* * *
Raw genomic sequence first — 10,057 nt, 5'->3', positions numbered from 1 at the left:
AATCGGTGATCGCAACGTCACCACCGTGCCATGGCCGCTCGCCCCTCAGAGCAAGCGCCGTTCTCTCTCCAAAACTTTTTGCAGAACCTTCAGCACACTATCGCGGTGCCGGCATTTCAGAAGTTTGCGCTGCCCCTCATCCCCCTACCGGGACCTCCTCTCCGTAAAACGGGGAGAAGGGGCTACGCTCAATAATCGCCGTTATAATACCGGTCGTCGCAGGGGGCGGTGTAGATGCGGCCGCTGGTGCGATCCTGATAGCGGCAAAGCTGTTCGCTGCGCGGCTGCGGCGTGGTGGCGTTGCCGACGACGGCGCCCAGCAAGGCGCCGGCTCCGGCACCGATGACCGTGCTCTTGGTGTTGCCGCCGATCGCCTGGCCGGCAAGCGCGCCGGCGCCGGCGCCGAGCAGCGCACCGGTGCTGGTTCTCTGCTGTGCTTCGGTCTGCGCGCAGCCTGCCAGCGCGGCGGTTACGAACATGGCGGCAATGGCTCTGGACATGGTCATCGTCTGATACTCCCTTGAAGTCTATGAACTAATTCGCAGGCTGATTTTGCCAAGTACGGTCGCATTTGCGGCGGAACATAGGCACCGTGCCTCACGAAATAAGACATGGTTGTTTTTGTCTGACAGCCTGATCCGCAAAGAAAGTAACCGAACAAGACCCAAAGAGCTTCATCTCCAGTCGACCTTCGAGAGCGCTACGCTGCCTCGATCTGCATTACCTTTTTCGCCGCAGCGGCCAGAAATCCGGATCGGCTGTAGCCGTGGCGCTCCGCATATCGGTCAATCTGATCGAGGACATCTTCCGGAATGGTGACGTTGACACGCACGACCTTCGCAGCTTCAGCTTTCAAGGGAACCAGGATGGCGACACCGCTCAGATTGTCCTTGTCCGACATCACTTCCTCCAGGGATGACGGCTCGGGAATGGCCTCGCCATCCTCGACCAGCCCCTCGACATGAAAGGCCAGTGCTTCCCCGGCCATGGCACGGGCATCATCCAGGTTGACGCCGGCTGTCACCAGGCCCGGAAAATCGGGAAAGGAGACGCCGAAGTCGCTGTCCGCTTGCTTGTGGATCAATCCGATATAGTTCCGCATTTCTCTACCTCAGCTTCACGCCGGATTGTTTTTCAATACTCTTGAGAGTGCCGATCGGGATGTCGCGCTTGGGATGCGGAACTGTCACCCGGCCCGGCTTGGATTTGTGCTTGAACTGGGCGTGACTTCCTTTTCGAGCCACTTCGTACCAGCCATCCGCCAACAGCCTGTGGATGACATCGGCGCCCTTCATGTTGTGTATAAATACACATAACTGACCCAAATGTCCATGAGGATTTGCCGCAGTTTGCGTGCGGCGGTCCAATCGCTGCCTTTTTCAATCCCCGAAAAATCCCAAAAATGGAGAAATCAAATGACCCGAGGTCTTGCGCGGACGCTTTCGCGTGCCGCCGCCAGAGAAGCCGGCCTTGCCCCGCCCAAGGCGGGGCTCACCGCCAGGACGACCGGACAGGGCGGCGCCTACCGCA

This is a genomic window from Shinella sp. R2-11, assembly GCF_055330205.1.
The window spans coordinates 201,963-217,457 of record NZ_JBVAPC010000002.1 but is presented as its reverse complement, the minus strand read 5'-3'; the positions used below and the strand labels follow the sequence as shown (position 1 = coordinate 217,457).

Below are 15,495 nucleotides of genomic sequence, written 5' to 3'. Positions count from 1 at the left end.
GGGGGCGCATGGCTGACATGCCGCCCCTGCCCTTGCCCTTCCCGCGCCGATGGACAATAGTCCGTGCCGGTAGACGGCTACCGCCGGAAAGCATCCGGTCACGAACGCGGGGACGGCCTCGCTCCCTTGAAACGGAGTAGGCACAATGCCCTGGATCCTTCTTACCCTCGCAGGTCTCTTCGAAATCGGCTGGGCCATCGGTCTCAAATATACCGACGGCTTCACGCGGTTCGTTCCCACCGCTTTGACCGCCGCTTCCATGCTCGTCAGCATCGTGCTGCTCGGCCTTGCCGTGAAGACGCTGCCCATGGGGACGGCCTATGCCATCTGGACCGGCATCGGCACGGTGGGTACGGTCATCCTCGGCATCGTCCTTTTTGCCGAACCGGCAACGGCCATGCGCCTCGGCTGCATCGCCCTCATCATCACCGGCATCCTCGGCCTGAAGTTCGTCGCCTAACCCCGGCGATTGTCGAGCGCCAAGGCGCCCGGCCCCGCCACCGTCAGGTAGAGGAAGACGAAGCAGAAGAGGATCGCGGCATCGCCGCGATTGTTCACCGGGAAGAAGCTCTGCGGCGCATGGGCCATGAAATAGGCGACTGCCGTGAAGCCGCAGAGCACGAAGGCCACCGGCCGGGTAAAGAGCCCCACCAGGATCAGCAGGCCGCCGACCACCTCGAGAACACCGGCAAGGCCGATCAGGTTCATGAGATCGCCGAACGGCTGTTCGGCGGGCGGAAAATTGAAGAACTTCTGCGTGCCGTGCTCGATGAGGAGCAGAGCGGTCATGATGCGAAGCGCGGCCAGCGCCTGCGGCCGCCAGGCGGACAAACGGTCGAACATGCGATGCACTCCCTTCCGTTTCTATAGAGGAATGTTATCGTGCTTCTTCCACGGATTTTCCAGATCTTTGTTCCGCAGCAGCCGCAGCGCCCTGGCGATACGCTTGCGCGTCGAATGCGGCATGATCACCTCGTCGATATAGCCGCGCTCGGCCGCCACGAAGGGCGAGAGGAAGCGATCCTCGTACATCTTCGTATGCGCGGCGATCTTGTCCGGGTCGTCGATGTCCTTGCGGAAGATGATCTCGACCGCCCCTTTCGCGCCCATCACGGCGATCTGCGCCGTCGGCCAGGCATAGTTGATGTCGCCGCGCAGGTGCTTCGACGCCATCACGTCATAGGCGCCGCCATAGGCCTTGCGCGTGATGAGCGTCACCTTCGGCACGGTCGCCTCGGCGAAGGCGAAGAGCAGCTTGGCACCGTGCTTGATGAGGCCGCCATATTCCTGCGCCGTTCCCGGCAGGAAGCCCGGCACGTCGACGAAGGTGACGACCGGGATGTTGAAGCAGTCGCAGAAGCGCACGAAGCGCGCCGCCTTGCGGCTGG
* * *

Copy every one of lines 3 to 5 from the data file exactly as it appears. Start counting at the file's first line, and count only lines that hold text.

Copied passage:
This is a genomic window from Shinella sp. R2-11, assembly GCF_055330205.1.
The window spans coordinates 201,963-217,457 of record NZ_JBVAPC010000002.1 but is presented as its reverse complement, the minus strand read 5'-3'; the positions used below and the strand labels follow the sequence as shown (position 1 = coordinate 217,457).

Below are 15,495 nucleotides of genomic sequence, written 5' to 3'. Positions count from 1 at the left end.